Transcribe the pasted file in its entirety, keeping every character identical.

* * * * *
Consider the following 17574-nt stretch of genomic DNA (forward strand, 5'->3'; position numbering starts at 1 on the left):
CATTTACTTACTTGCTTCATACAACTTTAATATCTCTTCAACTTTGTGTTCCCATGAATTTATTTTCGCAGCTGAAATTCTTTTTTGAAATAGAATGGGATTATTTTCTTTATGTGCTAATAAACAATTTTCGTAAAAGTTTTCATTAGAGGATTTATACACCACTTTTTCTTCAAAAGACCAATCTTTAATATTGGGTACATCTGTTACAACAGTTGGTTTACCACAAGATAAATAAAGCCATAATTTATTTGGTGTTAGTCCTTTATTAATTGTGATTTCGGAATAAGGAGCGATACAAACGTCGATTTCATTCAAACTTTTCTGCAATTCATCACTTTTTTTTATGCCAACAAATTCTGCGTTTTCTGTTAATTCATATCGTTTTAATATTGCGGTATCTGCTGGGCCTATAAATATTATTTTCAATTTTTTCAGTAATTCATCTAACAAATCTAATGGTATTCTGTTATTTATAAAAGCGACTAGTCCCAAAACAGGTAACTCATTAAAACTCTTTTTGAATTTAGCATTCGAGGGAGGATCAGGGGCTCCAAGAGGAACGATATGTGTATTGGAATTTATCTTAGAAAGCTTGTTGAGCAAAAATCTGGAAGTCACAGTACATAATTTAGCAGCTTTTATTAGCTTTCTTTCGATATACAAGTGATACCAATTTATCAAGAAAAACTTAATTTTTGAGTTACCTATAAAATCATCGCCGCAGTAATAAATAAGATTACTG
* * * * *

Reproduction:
Consider the following 17574-nt stretch of genomic DNA (forward strand, 5'->3'; position numbering starts at 1 on the left):
CATTTACTTACTTGCTTCATACAACTTTAATATCTCTTCAACTTTGTGTTCCCATGAATTTATTTTCGCAGCTGAAATTCTTTTTTGAAATAGAATGGGATTATTTTCTTTATGTGCTAATAAACAATTTTCGTAAAAGTTTTCATTAGAGGATTTATACACCACTTTTTCTTCAAAAGACCAATCTTTAATATTGGGTACATCTGTTACAACAGTTGGTTTACCACAAGATAAATAAAGCCATAATTTATTTGGTGTTAGTCCTTTATTAATTGTGATTTCGGAATAAGGAGCGATACAAACGTCGATTTCATTCAAACTTTTCTGCAATTCATCACTTTTTTTTATGCCAACAAATTCTGCGTTTTCTGTTAATTCATATCGTTTTAATATTGCGGTATCTGCTGGGCCTATAAATATTATTTTCAATTTTTTCAGTAATTCATCTAACAAATCTAATGGTATTCTGTTATTTATAAAAGCGACTAGTCCCAAAACAGGTAACTCATTAAAACTCTTTTTGAATTTAGCATTCGAGGGAGGATCAGGGGCTCCAAGAGGAACGATATGTGTATTGGAATTTATCTTAGAAAGCTTGTTGAGCAAAAATCTGGAAGTCACAGTACATAATTTAGCAGCTTTTATTAGCTTTCTTTCGATATACAAGTGATACCAATTTATCAAGAAAAACTTAATTTTTGAGTTACCTATAAAATCATCGCCGCAGTAATAAATAAGATTACTG